Brazil’s struggling economy has been a blight on the first few months of Dilma Rousseff’s second term as President.
In the elections which took place in October of last year she faced strong opposition from Aecio Neves, the candidate of the Social Democratic Party. It was a contest between Dilma’s social-program focussed manifesto, and Neves’ strong emphasis on international investment and business. In a country with compulsory voting, Brazil was at a crossroads. Dilma’s marginal victory (51.6% of the valid votes cast), combined with the on-going calls for her impeachment, soaring interest rates, depleting value of the Brazilian Real make for a volatile economic mood, and an even shakier Presidency.
Five months after the election, and a quarter of the way through a new year, Brazilians look back at their choices in a new light. Neves was the candidate of the Brazilian middle class’ dreams, a middle class which has grown to encompass 47% of the electorate. He proposed a changed economic program, greater freedom for the Central Bank and wanted to encourage more foreign investment. Neves was only narrowly defeated, putting Dilma’s presidency on less than solid ground. People have questioned how governable countries such as the United States are with a similarly even two-party divide. Perhaps the same can be said for Brazil?
Is South America’s most wealthy nation simply split down the middle and ungovernable?
Ungovernable or not, it is certainly financially unstable. TheBrazilian Real is currently worth roughly a third of the US Dollar. In February, interest rates hit a 9 year high. The economy is volatile, with many predicting Brazil will be in recession by the end of the year. Post-election, these frustrating circumstances and an economy in decline would make for an agitated mood in almost any country. Combine these factors with a corruption scandal and you have a recipe for mass protest and calls for impeachment.
When her new term began, Dilma appointed Joaquim Levy as her finance minister, reportedly handing him the reigns to redirect the lagging economy. Famously pro-austerity, Levy was a popular choice to fill the office, however responsibility for policies and austerity measures is still perceived as belonging to Dilma. From an outsider’s perspective, the choice not to curb spending on social programs when the economy is not so healthy may seem like putting principle over pragmatism. The predicted expenditure on social policies, such as renewal of the minimum wage (estimated to total 20.1 billion reals in 2016), seems like a good place to start with austerity measures. But, with a significant proportion of the Brazilian electorate standing to benefit from these changes, any cuts in this area would be political suicide. As a Brazilian friend explained to me, it’s not a cut economically-minded Neves would have made either.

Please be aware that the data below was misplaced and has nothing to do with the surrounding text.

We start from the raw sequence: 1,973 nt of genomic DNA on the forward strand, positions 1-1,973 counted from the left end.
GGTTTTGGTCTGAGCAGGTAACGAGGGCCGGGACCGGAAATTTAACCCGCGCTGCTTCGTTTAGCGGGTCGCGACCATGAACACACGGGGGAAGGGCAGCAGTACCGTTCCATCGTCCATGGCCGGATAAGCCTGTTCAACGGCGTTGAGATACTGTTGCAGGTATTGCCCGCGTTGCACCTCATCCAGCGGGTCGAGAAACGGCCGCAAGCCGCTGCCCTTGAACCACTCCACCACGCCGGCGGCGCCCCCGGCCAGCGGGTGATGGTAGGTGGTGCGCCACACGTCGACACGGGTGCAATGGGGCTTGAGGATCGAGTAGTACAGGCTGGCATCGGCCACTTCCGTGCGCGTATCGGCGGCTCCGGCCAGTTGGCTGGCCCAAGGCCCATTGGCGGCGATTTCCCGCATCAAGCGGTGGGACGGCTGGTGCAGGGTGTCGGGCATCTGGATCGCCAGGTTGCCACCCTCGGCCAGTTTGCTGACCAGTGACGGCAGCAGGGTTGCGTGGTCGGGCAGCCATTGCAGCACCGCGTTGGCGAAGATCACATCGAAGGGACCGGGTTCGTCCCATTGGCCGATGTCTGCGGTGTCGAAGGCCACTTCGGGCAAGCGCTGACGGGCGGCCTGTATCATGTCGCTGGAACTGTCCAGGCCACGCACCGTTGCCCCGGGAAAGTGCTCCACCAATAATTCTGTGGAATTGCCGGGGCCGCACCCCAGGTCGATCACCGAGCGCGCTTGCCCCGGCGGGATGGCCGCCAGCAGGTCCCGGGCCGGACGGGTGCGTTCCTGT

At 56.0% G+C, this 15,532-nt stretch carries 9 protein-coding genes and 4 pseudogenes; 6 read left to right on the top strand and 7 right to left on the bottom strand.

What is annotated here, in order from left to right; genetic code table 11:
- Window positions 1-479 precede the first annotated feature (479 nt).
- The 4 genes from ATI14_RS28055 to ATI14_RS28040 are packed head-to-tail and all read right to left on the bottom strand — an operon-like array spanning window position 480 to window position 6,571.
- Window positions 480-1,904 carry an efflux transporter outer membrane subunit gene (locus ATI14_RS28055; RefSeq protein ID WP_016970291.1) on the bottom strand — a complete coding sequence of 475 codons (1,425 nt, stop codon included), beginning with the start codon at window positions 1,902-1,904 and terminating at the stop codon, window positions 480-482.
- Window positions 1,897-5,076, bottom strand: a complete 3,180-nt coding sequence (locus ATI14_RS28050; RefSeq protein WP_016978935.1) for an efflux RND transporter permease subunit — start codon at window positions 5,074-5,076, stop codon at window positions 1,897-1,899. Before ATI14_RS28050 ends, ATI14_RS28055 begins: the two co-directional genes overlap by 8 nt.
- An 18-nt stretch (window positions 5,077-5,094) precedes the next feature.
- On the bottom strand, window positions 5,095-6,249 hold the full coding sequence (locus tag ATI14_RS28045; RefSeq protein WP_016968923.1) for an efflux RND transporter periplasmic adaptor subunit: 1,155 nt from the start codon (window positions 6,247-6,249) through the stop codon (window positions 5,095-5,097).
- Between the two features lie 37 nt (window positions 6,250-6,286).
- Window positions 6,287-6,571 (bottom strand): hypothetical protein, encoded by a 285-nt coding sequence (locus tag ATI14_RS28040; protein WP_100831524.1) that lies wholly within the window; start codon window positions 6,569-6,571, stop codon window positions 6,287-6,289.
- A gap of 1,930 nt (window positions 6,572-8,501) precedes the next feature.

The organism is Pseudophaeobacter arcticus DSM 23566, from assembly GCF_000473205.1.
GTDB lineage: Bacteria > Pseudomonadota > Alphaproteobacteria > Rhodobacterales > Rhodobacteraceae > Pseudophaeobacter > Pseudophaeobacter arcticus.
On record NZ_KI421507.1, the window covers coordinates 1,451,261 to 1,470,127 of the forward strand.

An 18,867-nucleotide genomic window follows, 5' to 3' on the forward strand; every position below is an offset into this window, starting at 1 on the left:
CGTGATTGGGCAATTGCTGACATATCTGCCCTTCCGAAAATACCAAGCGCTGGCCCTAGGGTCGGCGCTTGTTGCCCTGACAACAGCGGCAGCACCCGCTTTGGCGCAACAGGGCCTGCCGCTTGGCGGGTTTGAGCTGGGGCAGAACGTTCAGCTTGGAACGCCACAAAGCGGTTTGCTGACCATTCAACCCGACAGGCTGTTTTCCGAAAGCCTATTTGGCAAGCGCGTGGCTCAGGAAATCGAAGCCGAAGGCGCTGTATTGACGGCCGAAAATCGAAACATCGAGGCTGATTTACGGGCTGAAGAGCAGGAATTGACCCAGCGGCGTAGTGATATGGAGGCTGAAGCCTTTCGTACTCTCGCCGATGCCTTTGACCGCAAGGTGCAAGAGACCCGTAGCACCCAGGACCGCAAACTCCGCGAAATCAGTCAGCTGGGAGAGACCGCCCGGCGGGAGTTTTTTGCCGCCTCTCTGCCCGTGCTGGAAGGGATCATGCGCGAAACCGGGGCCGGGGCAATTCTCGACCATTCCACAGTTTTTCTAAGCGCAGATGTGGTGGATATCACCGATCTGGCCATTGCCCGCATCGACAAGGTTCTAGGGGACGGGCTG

Instead, and in contrast to austerity UK-style, Dilma has targeted pensions, introducing new benefit restrictions and increasing taxes. Caught between a rock and a hard place, these measures have still been unpopular, and Dilma’s involvement in the Petrobras corruption scandal has once again come to the fore. According to a recent poll by polling firm MDA, 59.7% of those surveyed now are in favour of Dilma’s impeachment, with only 10.8% rating her government positively.
It is true that since 1995 contest for the Presidency has been between two main parties: Dilma’s Workers Party and Neves’ Social Democratic Party. With Dilma’s current unpopularity and an opponent who came a very close second, it is a fair suggestion that victory in the next election will slip into the hands of her rival. How this compares with the system in the United States is a question we will address at a future date. In the meantime, it is clear that economic strains have worked in tandem with a particularly insecure presidency to forge a negative mood in Brazil.
Whether the Brazilian economy will enter recession by the end of the year but be able to revive itself remains to be seen. In a political landscape where complex social issues drive policy making, and would likely do so even with an economically focussed presidency, Brazil is at an economic crossroads and it is hard to discern which way it will turn.
Phoebe Ellis-Rees was born and raised in London but has lived in the Netherlands for the past three years. She spent time living in Brazil and since graduating from Maastricht University with her BA in Arts & Culture, has taken up a position in the antiques industry.